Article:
Singla D.,McGill University | Lazarus A.,Sangath Center | Bhatia U.,Sangath Center | Patel V.,Sangath Center | And 3 more authors.
Journal of Affective Disorders | Year: 2014

Background Peer-led psychosocial interventions are one solution to address the great paucity of skilled mental health human resources in South Asia. The aim of this study was to explore peer-delivered care for maternal depression in two diverse contexts in South Asia. Methods The study was carried out in the urban setting of Goa, India and rural setting in Rawalpindi, Pakistan. In total, 61 in-depth interviews (IDIs) and 3 focus group discussions (FGDs), and 38 IDIs and 10 FGDs, were conducted with multiple stakeholders in urban Goa and rural Rawalpindi respectively. We used the framework approach to analyze data. Results Peers from the same community were the most preferred delivery agents of a community-based psychosocial intervention in both sites. There were contextual similarities and differences between the two sites. Preferred characteristics among peers included local, middle-aged, educated mothers with similar experiences to participants, good communication skills and a good character. Key differences between the two contexts included a greater emphasis on the peer's family social standing in rural Rawalpindi and financial incentives as motivators for individual peers in urban Goa. Limitations Generalizability of our findings is limited to two specific contexts in a vast and diverse region. Discussion Our study demonstrates that peers have the potential to deliver maternal psychosocial interventions in low-income settings. There are contextual differences in the preferred characteristics and motivators between the sites, and these should be carefully considered in program implementation. © 2014 Elsevier B.V.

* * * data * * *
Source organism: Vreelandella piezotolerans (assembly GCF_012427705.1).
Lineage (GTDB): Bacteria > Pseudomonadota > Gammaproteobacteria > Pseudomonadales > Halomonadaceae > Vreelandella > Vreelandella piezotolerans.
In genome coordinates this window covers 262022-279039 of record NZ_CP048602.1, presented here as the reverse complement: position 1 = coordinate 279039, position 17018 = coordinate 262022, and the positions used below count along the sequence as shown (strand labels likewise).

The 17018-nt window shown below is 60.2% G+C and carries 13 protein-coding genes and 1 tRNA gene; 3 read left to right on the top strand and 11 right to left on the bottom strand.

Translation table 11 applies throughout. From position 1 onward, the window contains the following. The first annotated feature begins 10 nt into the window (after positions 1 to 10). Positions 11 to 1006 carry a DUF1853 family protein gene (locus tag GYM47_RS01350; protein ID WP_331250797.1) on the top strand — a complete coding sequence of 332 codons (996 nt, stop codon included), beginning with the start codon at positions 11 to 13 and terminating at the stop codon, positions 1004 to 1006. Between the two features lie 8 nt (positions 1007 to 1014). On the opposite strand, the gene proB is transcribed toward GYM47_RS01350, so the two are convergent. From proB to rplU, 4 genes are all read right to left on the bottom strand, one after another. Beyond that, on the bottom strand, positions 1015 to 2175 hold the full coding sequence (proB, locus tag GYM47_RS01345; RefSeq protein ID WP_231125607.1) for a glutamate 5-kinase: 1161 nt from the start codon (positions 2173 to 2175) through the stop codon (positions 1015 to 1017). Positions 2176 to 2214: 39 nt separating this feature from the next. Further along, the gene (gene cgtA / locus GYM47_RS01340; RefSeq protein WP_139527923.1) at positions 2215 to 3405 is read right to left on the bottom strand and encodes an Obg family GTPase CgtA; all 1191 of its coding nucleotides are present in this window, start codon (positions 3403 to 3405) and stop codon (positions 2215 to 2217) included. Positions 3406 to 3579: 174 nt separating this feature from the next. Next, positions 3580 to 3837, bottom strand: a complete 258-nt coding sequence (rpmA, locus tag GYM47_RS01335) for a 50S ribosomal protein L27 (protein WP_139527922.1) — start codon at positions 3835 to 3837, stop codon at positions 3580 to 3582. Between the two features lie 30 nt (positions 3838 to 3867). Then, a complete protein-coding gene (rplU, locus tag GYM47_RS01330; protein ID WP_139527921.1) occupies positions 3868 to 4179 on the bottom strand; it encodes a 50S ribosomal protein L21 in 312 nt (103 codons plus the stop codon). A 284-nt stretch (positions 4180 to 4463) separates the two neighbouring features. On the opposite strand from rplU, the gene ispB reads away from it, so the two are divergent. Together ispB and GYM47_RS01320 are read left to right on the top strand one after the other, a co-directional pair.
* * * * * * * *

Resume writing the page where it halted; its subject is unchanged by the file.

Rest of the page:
Ivbijaro G.,Wood Street Medical Center | Patel V.,London School of Hygiene and Tropical Medicine | Patel V.,Center for Chronic Conditions and Injuries | Chisholm D.,World Health Organization | And 5 more authors.
Eastern Mediterranean Health Journal | Year: 2015

For EMR countries to deliver the expectations of the Global Mental Health Action Plan 2013–2020 & the ongoing move towards universal health coverage, all health & social care providers need to innovate and transform their services to provide evidence-based health care that is accessible, cost-effective & with the best patient outcomes. For the primary and community workforce, this includes general medical practitioners, practice & community nurses, community social workers, housing officers, lay health workers, nongovernmental organizations & civil society, including community spiritual leaders/healers. This paper brings together the current best evidence to support transformation & discusses key approaches to achieve this, including skill mix and/or task shifting and integrated care. The important factors that need to be in place to support skill mix/task shifting and good integrated care are outlined with reference to EMR countries. © 2015, World Health Organization. All rights reserved.